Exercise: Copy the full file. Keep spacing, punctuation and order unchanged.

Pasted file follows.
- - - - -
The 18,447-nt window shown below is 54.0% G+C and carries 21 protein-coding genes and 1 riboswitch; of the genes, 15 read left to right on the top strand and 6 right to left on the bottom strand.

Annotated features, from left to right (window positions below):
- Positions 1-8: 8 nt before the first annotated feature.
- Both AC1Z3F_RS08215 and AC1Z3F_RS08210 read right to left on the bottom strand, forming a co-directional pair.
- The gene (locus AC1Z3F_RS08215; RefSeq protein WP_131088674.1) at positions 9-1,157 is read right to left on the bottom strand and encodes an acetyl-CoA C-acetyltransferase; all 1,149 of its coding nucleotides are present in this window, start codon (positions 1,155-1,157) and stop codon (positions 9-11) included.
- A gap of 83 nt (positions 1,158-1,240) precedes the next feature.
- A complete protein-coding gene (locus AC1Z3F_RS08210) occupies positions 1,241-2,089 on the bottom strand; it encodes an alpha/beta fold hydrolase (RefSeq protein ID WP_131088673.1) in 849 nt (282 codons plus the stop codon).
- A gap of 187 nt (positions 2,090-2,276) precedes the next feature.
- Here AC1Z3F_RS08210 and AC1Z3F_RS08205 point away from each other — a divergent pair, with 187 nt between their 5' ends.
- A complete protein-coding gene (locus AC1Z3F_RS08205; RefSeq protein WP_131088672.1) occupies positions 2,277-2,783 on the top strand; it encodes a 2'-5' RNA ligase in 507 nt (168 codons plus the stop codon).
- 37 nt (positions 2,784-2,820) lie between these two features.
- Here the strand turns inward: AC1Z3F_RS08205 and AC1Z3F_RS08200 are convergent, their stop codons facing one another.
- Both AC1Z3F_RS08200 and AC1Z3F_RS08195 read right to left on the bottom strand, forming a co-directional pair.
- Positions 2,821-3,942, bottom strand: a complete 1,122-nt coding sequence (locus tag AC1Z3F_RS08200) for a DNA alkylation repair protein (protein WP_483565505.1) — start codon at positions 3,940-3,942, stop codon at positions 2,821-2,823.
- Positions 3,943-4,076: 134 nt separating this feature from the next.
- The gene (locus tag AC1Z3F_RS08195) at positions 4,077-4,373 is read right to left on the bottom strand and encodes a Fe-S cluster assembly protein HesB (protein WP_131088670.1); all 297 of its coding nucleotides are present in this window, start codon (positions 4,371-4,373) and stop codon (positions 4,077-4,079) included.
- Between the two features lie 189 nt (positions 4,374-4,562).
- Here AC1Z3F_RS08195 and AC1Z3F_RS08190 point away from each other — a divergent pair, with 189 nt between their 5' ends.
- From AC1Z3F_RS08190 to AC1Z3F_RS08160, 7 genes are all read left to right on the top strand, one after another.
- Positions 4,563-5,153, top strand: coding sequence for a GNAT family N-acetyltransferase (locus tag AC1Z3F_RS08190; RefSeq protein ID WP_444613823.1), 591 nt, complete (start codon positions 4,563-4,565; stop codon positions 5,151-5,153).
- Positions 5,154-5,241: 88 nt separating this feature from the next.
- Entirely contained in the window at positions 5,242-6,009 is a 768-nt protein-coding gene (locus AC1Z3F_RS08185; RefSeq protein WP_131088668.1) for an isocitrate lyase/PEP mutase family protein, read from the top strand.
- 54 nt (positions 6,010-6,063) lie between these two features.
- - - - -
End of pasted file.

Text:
The 18,447-nt window shown below is 54.0% G+C and carries 21 protein-coding genes and 1 riboswitch; of the genes, 15 read left to right on the top strand and 6 right to left on the bottom strand.

Annotated features, from left to right (window positions below):
- Positions 1-8: 8 nt before the first annotated feature.
- Both AC1Z3F_RS08215 and AC1Z3F_RS08210 read right to left on the bottom strand, forming a co-directional pair.
- The gene (locus AC1Z3F_RS08215; RefSeq protein WP_131088674.1) at positions 9-1,157 is read right to left on the bottom strand and encodes an acetyl-CoA C-acetyltransferase; all 1,149 of its coding nucleotides are present in this window, start codon (positions 1,155-1,157) and stop codon (positions 9-11) included.
- A gap of 83 nt (positions 1,158-1,240) precedes the next feature.
- A complete protein-coding gene (locus AC1Z3F_RS08210) occupies positions 1,241-2,089 on the bottom strand; it encodes an alpha/beta fold hydrolase (RefSeq protein ID WP_131088673.1) in 849 nt (282 codons plus the stop codon).
- A gap of 187 nt (positions 2,090-2,276) precedes the next feature.
- Here AC1Z3F_RS08210 and AC1Z3F_RS08205 point away from each other — a divergent pair, with 187 nt between their 5' ends.
- A complete protein-coding gene (locus AC1Z3F_RS08205; RefSeq protein WP_131088672.1) occupies positions 2,277-2,783 on the top strand; it encodes a 2'-5' RNA ligase in 507 nt (168 codons plus the stop codon).
- 37 nt (positions 2,784-2,820) lie between these two features.
- Here the strand turns inward: AC1Z3F_RS08205 and AC1Z3F_RS08200 are convergent, their stop codons facing one another.
- Both AC1Z3F_RS08200 and AC1Z3F_RS08195 read right to left on the bottom strand, forming a co-directional pair.
- Positions 2,821-3,942, bottom strand: a complete 1,122-nt coding sequence (locus tag AC1Z3F_RS08200) for a DNA alkylation repair protein (protein WP_483565505.1) — start codon at positions 3,940-3,942, stop codon at positions 2,821-2,823.
- Positions 3,943-4,076: 134 nt separating this feature from the next.
- The gene (locus tag AC1Z3F_RS08195) at positions 4,077-4,373 is read right to left on the bottom strand and encodes a Fe-S cluster assembly protein HesB (protein WP_131088670.1); all 297 of its coding nucleotides are present in this window, start codon (positions 4,371-4,373) and stop codon (positions 4,077-4,079) included.
- Between the two features lie 189 nt (positions 4,374-4,562).
- Here AC1Z3F_RS08195 and AC1Z3F_RS08190 point away from each other — a divergent pair, with 189 nt between their 5' ends.
- From AC1Z3F_RS08190 to AC1Z3F_RS08160, 7 genes are all read left to right on the top strand, one after another.
- Positions 4,563-5,153, top strand: coding sequence for a GNAT family N-acetyltransferase (locus tag AC1Z3F_RS08190; RefSeq protein ID WP_444613823.1), 591 nt, complete (start codon positions 4,563-4,565; stop codon positions 5,151-5,153).
- Positions 5,154-5,241: 88 nt separating this feature from the next.
- Entirely contained in the window at positions 5,242-6,009 is a 768-nt protein-coding gene (locus AC1Z3F_RS08185; RefSeq protein WP_131088668.1) for an isocitrate lyase/PEP mutase family protein, read from the top strand.
- 54 nt (positions 6,010-6,063) lie between these two features.